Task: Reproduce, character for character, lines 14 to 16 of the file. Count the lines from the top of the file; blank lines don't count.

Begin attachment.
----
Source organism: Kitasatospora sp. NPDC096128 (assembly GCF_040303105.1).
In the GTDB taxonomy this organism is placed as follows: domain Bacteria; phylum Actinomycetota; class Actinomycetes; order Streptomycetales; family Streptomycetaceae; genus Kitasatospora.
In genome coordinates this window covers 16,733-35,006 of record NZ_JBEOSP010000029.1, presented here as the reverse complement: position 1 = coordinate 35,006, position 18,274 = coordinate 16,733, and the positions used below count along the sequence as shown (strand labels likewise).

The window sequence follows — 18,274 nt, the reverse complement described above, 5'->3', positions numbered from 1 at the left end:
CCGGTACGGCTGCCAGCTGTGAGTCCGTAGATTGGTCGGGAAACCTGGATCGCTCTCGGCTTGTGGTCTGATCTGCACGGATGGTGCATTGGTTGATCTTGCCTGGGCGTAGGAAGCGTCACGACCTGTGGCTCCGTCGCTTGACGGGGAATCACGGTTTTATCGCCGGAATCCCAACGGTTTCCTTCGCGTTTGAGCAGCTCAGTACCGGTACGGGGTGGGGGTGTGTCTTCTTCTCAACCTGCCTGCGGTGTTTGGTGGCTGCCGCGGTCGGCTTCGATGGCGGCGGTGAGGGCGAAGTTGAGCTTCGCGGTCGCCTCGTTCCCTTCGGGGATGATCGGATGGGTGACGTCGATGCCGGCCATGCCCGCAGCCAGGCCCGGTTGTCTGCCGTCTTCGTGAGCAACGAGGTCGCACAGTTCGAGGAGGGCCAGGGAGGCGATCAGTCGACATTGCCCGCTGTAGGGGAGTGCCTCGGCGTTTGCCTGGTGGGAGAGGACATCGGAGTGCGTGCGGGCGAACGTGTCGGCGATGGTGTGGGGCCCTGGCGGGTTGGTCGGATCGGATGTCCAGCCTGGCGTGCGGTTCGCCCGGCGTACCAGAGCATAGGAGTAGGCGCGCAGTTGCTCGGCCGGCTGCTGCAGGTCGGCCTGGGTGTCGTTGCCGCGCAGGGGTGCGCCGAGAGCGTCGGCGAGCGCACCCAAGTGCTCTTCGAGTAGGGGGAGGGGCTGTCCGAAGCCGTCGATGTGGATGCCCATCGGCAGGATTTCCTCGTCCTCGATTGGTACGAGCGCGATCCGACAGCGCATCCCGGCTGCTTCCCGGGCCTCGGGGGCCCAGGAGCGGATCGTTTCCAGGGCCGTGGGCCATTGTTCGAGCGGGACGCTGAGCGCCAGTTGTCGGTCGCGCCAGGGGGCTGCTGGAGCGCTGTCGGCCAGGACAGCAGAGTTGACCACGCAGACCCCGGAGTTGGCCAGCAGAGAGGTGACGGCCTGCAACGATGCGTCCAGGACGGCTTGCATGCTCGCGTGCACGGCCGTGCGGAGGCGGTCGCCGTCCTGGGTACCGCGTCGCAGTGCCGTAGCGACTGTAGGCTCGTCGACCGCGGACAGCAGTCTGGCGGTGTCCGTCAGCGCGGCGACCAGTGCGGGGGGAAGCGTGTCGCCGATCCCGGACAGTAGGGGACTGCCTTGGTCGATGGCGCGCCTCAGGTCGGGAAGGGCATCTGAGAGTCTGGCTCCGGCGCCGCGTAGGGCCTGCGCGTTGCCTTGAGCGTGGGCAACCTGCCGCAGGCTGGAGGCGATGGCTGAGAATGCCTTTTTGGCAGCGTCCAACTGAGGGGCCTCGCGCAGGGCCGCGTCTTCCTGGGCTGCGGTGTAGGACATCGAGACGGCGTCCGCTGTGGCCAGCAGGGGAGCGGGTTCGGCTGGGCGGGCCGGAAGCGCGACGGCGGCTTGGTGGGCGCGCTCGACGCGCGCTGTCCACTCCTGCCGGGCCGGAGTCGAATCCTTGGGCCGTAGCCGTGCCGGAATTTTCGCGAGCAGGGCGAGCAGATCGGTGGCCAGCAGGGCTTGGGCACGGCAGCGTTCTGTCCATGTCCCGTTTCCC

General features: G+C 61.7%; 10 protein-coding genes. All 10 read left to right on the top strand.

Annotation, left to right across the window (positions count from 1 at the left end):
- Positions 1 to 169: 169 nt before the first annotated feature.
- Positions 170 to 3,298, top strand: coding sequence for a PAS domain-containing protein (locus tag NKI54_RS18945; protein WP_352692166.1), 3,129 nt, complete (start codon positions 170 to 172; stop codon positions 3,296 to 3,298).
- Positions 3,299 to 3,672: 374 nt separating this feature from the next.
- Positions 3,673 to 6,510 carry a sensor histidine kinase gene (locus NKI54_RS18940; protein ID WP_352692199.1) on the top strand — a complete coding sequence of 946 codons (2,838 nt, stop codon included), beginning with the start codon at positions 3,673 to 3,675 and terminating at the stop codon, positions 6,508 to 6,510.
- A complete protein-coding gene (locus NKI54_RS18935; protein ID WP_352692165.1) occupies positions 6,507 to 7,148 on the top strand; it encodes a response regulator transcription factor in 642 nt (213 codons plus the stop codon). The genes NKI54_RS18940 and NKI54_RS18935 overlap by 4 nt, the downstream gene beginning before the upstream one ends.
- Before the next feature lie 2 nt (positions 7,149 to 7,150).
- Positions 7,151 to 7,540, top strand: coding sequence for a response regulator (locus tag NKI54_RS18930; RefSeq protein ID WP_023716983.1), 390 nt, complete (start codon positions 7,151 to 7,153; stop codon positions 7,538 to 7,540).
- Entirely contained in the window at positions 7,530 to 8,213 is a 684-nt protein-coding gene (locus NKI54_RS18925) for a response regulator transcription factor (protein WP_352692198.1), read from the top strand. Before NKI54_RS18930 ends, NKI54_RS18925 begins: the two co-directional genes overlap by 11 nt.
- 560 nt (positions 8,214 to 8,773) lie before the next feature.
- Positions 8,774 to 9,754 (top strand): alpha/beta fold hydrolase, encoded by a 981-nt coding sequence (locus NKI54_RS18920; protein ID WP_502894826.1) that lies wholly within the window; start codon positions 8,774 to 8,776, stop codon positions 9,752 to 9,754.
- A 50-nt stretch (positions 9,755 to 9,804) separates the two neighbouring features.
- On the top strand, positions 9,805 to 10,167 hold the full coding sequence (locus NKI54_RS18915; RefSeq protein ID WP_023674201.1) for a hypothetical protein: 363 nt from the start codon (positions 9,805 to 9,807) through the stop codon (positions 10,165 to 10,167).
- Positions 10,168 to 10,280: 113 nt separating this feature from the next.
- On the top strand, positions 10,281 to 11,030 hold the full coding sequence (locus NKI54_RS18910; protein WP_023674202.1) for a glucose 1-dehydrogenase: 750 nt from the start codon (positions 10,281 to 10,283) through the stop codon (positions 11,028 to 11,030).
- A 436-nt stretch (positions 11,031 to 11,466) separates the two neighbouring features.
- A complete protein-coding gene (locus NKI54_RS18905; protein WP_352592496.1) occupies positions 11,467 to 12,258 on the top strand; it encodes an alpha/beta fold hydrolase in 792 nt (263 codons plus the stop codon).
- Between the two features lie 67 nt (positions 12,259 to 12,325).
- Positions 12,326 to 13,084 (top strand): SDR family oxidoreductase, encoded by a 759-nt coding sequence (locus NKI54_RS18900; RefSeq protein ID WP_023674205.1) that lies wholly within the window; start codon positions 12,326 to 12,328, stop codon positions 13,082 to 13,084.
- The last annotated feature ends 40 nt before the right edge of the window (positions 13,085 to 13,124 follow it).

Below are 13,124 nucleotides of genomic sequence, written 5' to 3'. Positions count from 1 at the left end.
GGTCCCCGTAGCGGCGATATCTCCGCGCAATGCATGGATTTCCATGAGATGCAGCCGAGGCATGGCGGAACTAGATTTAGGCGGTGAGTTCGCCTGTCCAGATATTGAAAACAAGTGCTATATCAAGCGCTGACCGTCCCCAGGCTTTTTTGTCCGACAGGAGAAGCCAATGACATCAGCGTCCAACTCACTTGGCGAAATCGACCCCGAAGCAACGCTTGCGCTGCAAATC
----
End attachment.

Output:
- Positions 7,151 to 7,540, top strand: coding sequence for a response regulator (locus tag NKI54_RS18930; RefSeq protein ID WP_023716983.1), 390 nt, complete (start codon positions 7,151 to 7,153; stop codon positions 7,538 to 7,540).
- Entirely contained in the window at positions 7,530 to 8,213 is a 684-nt protein-coding gene (locus NKI54_RS18925) for a response regulator transcription factor (protein WP_352692198.1), read from the top strand. Before NKI54_RS18930 ends, NKI54_RS18925 begins: the two co-directional genes overlap by 11 nt.
- 560 nt (positions 8,214 to 8,773) lie before the next feature.